After Vladimir Putin won Russia’s presidential election earlier this month, ripples of disappointment spread throughout Russia and the rest of the world.
Given the rockiness of the relationship between the U.S. and Russia in recent months, many were surprised to hear that President Barack Obama is maintaining his current policy towards the Kremlin despite the fact that Putin based his election campaign on anti-Americanism and has pursued policies that are against vital U.S. interests, such as his military support for the Syrian regime of Bashar al-Assad.
An editorial in the Washington Post lambasted Obama for playing nice with Putin.
It didn't help that just this week, President Obama was caught on a microphone telling Russian President Dmitry Medvedev that he will have more “flexibility” on nuclear defence missile negotiations once the election year is over - a sign some see as Obama putting his own political future ahead of democratic change in Russia.
Not to mention that, after Putin’s election - one that was by all accounts not free or fair - the White House released a statement saying that Obama telephoned Putin “to congratulate him on his recent victory in the Russian presidential election.” Again, there was no talk of the protests, the fraudulent election or, more generally, democracy in Russia. Or discussions about Syria, which ought to be at the top of the administration’s mind since only last month Secretary of State Hillary Rodham Clinton said Moscow’s obstruction of action by the U.N. Security Council on Syria was “just despicable.”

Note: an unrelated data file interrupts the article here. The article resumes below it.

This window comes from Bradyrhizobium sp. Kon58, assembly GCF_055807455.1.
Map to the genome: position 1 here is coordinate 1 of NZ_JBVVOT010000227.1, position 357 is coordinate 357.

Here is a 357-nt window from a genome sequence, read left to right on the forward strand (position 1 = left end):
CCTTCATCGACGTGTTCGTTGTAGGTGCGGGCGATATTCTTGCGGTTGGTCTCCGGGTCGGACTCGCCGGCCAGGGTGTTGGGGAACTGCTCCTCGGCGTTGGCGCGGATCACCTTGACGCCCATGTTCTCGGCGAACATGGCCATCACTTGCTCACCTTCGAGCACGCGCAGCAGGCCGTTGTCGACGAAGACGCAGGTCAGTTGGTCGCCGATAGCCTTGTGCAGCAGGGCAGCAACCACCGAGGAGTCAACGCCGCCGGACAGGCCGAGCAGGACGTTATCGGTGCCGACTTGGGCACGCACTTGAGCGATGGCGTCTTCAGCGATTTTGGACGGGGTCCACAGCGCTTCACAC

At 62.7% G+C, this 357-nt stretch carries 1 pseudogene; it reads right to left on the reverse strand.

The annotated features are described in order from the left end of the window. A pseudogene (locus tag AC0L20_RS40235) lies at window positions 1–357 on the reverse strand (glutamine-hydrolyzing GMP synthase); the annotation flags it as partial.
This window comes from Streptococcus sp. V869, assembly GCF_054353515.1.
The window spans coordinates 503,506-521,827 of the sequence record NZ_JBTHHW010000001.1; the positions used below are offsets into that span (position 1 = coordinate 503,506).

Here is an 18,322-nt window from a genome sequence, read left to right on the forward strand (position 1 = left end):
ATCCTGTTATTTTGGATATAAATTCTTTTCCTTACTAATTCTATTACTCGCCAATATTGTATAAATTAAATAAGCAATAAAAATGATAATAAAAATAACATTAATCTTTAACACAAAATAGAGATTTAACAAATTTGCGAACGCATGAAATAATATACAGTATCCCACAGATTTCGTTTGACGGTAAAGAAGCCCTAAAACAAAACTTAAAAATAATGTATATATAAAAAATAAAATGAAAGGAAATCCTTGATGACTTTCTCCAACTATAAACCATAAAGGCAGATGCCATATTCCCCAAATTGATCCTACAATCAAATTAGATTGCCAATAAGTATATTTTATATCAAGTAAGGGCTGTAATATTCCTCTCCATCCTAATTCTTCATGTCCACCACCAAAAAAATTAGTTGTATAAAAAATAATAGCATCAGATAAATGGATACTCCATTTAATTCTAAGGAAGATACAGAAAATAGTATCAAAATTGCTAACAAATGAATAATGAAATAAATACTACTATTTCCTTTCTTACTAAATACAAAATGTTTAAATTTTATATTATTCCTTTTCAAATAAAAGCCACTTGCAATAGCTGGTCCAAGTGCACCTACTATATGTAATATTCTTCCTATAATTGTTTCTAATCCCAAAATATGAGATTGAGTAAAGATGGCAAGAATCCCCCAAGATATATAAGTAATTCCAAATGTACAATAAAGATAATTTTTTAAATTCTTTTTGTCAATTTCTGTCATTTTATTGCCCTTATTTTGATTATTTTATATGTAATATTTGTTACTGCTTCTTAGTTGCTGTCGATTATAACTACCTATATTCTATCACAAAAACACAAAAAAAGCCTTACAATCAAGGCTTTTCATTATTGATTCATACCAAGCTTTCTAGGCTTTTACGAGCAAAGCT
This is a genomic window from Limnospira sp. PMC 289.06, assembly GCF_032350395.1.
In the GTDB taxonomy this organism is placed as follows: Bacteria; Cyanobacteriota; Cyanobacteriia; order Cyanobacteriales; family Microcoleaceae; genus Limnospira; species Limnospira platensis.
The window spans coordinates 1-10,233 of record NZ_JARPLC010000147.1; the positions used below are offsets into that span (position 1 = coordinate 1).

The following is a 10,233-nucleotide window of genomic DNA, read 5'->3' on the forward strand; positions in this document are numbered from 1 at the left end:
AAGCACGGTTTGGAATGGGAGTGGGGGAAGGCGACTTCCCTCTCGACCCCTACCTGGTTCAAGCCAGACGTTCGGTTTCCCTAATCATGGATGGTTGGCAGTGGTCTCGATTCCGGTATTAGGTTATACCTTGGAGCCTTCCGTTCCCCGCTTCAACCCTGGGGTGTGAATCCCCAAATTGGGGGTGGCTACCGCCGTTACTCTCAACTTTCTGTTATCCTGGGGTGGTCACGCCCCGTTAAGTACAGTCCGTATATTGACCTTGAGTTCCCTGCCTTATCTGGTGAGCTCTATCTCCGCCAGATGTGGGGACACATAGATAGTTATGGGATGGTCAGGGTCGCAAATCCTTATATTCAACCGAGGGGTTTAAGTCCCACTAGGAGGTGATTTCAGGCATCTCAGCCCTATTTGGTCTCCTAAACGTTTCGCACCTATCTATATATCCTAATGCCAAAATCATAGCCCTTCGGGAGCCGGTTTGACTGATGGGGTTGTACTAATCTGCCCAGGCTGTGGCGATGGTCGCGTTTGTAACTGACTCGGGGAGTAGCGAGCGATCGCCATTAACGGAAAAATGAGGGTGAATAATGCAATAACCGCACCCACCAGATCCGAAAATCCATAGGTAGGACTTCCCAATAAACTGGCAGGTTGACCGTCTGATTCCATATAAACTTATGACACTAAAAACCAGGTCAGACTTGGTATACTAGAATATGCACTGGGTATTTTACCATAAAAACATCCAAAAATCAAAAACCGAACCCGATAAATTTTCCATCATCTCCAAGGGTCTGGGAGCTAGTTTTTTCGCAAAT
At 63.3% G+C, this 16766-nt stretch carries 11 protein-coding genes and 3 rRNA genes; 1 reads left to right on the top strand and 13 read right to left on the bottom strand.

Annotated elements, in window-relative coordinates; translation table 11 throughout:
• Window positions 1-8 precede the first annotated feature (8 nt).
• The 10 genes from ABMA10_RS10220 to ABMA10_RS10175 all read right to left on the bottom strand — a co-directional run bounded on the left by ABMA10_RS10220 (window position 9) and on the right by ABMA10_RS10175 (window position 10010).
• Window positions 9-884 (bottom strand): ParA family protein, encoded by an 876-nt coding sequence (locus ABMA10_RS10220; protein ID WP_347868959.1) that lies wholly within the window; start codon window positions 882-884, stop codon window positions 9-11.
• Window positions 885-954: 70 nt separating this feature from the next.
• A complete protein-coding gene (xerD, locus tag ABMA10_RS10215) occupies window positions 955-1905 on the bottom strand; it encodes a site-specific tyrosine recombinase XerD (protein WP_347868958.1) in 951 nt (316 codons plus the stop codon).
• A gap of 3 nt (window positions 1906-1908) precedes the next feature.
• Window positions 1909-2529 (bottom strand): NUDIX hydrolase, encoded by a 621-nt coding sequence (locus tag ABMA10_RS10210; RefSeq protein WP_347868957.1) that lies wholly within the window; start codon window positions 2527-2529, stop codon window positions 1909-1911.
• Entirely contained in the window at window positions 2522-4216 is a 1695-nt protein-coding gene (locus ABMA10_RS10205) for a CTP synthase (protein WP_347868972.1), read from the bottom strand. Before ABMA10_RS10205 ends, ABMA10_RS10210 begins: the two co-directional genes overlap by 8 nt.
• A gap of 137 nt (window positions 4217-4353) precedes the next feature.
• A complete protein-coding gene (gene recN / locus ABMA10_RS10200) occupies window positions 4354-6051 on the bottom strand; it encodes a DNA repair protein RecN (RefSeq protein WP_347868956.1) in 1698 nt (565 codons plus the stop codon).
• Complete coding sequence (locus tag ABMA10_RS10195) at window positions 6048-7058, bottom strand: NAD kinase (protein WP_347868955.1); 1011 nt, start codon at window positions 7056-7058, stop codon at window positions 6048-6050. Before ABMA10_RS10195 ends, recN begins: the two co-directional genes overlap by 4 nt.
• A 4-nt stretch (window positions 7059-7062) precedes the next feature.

Nonetheless, Putin seems to realize he is on shaky ground with his own constituents. Hundreds of thousands of Russians took to the streets earlier this year to protest against what they see as fraud in the presidential and parliamentary elections, and to demand political reform. Many experts believe Russia’s economic and political policies are unsustainable, and that Putin will not finish his six-year term unless he makes changes to his regime.
Meanwhile, in a move to fend off more protests, on Wednesday the Russian parliament approved legislation intended to simplify the registration of political parties.
The aim is that the legislation should help divide power instead of all of the power being in the hands of Putin and the governing United Russia party. But others are concerned that the new rules could result in such a profusion of political parties that elections will be confusing.
Officials said 85 new parties are already on the waiting list for registration, among them at least four pro-monarchy parties, several socialist parties, several nationalist parties, one religious party, a pirates' party, a beer lovers' party, a party against everything, a party of love and a party “without a name.”
(Photo © DR)